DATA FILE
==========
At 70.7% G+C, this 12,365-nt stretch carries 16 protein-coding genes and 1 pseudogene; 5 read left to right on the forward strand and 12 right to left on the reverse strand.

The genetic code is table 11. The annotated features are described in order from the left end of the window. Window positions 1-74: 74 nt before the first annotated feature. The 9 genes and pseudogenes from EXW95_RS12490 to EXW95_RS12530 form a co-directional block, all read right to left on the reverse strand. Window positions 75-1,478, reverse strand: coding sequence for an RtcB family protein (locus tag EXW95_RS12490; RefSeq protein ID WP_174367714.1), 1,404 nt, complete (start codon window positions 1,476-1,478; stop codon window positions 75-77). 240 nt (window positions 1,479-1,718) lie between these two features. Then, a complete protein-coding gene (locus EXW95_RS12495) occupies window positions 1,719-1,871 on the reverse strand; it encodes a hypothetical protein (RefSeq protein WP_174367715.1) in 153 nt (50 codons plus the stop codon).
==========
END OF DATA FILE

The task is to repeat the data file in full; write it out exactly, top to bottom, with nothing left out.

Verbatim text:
At 70.7% G+C, this 12,365-nt stretch carries 16 protein-coding genes and 1 pseudogene; 5 read left to right on the forward strand and 12 right to left on the reverse strand.

The genetic code is table 11. The annotated features are described in order from the left end of the window. Window positions 1-74: 74 nt before the first annotated feature. The 9 genes and pseudogenes from EXW95_RS12490 to EXW95_RS12530 form a co-directional block, all read right to left on the reverse strand. Window positions 75-1,478, reverse strand: coding sequence for an RtcB family protein (locus tag EXW95_RS12490; RefSeq protein ID WP_174367714.1), 1,404 nt, complete (start codon window positions 1,476-1,478; stop codon window positions 75-77). 240 nt (window positions 1,479-1,718) lie between these two features. Then, a complete protein-coding gene (locus EXW95_RS12495) occupies window positions 1,719-1,871 on the reverse strand; it encodes a hypothetical protein (RefSeq protein WP_174367715.1) in 153 nt (50 codons plus the stop codon).